What ensued was a bitter contest over water rights that pitted developers against conservationists and the federal government against a corporate farm. In the end, the fish reigned victorious. In 1976, the U.S. Supreme Court issued a landmark ruling that protected not only the fish but also their fragile habitat by specifically stating that water levels in Devil's Hole must remain high enough to completely cover the spawning shelf. As a result of the ruling, development was halted, and the fish became one of the very first species to be protected under the Endangered Species Act.

Since then, Devil's Hole has been cordoned off from park visitors by a chain-link fence that runs the perimeter of the hole. Only members of the recovery team are permitted access in order to perform quarterly counts of the fish. From 100 feet beneath the surface, the team works their way up in pairs, counting and measuring every fish they see. This provides them with an index of how the population is doing.

Despite 30 years of federal protection, recent counts suggest grim news: the fish's population is once again plummeting. Linda Manning, a biologist for Death Valley National Park has been working closely with the Pupfish Recovery Team. "Right now we are very concerned because we recently had the lowest count in 32 years -- only 123 fish," she reports.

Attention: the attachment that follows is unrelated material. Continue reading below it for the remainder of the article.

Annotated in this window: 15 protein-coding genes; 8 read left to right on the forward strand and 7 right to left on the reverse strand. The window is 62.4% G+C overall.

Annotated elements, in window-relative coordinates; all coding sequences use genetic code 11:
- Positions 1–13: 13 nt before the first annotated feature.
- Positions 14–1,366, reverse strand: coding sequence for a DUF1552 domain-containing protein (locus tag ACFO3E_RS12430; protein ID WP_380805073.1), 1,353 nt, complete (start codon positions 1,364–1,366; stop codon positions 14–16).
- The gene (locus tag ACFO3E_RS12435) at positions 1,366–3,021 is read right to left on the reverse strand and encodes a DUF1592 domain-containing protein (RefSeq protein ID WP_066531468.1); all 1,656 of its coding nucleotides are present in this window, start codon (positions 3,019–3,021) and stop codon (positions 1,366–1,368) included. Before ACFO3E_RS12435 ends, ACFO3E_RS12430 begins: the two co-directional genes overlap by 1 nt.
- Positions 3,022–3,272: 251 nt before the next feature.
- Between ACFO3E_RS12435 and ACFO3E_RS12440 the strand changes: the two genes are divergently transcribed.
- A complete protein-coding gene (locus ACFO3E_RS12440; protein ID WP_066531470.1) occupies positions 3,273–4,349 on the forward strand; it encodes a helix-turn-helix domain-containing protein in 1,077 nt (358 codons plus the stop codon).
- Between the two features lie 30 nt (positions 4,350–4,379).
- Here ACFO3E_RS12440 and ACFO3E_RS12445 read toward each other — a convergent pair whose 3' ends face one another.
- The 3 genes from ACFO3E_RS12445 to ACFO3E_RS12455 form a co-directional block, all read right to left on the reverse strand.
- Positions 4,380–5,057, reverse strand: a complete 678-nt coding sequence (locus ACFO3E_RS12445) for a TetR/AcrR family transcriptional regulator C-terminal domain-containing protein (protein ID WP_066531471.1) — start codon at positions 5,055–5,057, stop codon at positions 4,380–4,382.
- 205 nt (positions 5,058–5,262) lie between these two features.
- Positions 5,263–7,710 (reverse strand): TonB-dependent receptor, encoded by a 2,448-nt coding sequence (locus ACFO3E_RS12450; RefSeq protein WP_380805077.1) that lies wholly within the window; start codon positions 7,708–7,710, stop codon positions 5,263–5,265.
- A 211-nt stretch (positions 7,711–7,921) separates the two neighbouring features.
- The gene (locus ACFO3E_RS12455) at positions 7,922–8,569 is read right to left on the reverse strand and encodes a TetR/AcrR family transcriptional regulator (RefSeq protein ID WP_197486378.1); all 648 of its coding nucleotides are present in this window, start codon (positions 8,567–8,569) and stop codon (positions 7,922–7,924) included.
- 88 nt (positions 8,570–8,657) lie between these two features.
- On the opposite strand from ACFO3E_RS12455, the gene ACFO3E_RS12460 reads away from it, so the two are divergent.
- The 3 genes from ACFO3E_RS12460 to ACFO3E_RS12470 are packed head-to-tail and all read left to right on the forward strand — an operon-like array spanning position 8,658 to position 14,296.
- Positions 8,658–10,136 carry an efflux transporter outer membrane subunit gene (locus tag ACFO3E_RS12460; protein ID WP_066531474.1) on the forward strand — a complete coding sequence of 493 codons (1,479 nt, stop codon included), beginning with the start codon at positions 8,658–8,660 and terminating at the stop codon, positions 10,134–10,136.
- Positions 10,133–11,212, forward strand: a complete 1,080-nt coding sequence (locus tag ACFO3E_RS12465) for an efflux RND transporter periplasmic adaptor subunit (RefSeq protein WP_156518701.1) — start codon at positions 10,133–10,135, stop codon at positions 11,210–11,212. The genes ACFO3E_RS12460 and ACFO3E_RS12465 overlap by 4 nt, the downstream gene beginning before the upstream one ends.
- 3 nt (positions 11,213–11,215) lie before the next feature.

This time, however, the reasons for their decline are not so clear. Due to its protected status, study of Devil's Hole has been extremely restricted. "We don't yet understand everything that is going on in this system," says Manning. "It's a real puzzle. You wonder what the dynamics are. What's impacting the fish? How are they making it? We're just starting to get a handle on it, but there's just still so much more to know."

What they do know is that it is a harsh environment for a fish. The water temperature is 93 degrees Fahrenheit, food sources are extremely limited, and sunlight only hits the surface of the spawning shelf four months out of the year. "It's pretty amazing that they've actually survived for thousands of years in this environment," says Manning. "I just hope they can continue."

In addition to conducting quarterly counts of the fish, the Park Service has installed monitoring wells near Devil's Hole to keep an eye on the water levels, which have been dropping gradually over the past 14 years. Development and groundwater pumping in nearby Pahrump, Nevada, has long been suspected of affecting the water level in Devil's Hole, though many Pahrump officials deny the allegations.

If the team doesn't find a solution soon, the devastating effects may be far-reaching. "We definitely believe the pupfish are an indicator for the health of this system," offers Manning. "When you start poking holes in the fabric of an ecosystem, over time it's going to tear, and the impacts will be felt by everyone."

Before that happens, the team will continue to do all they can to ensure the Devil's Hole pupfish keep hold of their well-earned reputation as resilient survivors.